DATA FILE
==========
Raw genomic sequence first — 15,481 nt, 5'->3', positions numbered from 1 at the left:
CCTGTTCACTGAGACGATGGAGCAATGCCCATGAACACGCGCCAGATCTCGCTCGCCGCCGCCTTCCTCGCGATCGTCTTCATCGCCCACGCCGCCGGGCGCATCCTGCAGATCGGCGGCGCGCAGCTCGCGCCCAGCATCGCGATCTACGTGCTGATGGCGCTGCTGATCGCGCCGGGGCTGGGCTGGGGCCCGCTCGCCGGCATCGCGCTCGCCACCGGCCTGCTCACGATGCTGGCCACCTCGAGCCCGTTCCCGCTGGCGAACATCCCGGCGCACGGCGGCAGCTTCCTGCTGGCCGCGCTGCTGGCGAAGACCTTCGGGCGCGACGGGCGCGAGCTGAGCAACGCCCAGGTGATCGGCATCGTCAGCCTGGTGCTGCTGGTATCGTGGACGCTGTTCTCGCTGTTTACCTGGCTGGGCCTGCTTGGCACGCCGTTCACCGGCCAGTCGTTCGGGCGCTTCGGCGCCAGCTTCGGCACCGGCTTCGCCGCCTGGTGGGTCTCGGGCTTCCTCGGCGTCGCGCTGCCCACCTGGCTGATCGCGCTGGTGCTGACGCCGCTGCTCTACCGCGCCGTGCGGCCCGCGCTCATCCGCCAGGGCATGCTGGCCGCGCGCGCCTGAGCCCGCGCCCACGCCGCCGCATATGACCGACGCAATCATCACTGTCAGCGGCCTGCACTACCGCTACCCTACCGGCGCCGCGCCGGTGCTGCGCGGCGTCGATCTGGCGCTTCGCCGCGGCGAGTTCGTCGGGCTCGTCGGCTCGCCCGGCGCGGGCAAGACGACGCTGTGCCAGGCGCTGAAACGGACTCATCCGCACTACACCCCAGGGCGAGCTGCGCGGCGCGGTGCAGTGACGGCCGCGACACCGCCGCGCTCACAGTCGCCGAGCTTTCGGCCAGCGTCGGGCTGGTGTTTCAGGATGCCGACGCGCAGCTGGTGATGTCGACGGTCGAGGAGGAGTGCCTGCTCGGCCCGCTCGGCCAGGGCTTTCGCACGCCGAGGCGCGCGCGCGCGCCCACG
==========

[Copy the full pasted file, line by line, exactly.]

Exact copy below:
Raw genomic sequence first — 15,481 nt, 5'->3', positions numbered from 1 at the left:
CCTGTTCACTGAGACGATGGAGCAATGCCCATGAACACGCGCCAGATCTCGCTCGCCGCCGCCTTCCTCGCGATCGTCTTCATCGCCCACGCCGCCGGGCGCATCCTGCAGATCGGCGGCGCGCAGCTCGCGCCCAGCATCGCGATCTACGTGCTGATGGCGCTGCTGATCGCGCCGGGGCTGGGCTGGGGCCCGCTCGCCGGCATCGCGCTCGCCACCGGCCTGCTCACGATGCTGGCCACCTCGAGCCCGTTCCCGCTGGCGAACATCCCGGCGCACGGCGGCAGCTTCCTGCTGGCCGCGCTGCTGGCGAAGACCTTCGGGCGCGACGGGCGCGAGCTGAGCAACGCCCAGGTGATCGGCATCGTCAGCCTGGTGCTGCTGGTATCGTGGACGCTGTTCTCGCTGTTTACCTGGCTGGGCCTGCTTGGCACGCCGTTCACCGGCCAGTCGTTCGGGCGCTTCGGCGCCAGCTTCGGCACCGGCTTCGCCGCCTGGTGGGTCTCGGGCTTCCTCGGCGTCGCGCTGCCCACCTGGCTGATCGCGCTGGTGCTGACGCCGCTGCTCTACCGCGCCGTGCGGCCCGCGCTCATCCGCCAGGGCATGCTGGCCGCGCGCGCCTGAGCCCGCGCCCACGCCGCCGCATATGACCGACGCAATCATCACTGTCAGCGGCCTGCACTACCGCTACCCTACCGGCGCCGCGCCGGTGCTGCGCGGCGTCGATCTGGCGCTTCGCCGCGGCGAGTTCGTCGGGCTCGTCGGCTCGCCCGGCGCGGGCAAGACGACGCTGTGCCAGGCGCTGAAACGGACTCATCCGCACTACACCCCAGGGCGAGCTGCGCGGCGCGGTGCAGTGACGGCCGCGACACCGCCGCGCTCACAGTCGCCGAGCTTTCGGCCAGCGTCGGGCTGGTGTTTCAGGATGCCGACGCGCAGCTGGTGATGTCGACGGTCGAGGAGGAGTGCCTGCTCGGCCCGCTCGGCCAGGGCTTTCGCACGCCGAGGCGCGCGCGCGCGCCCACG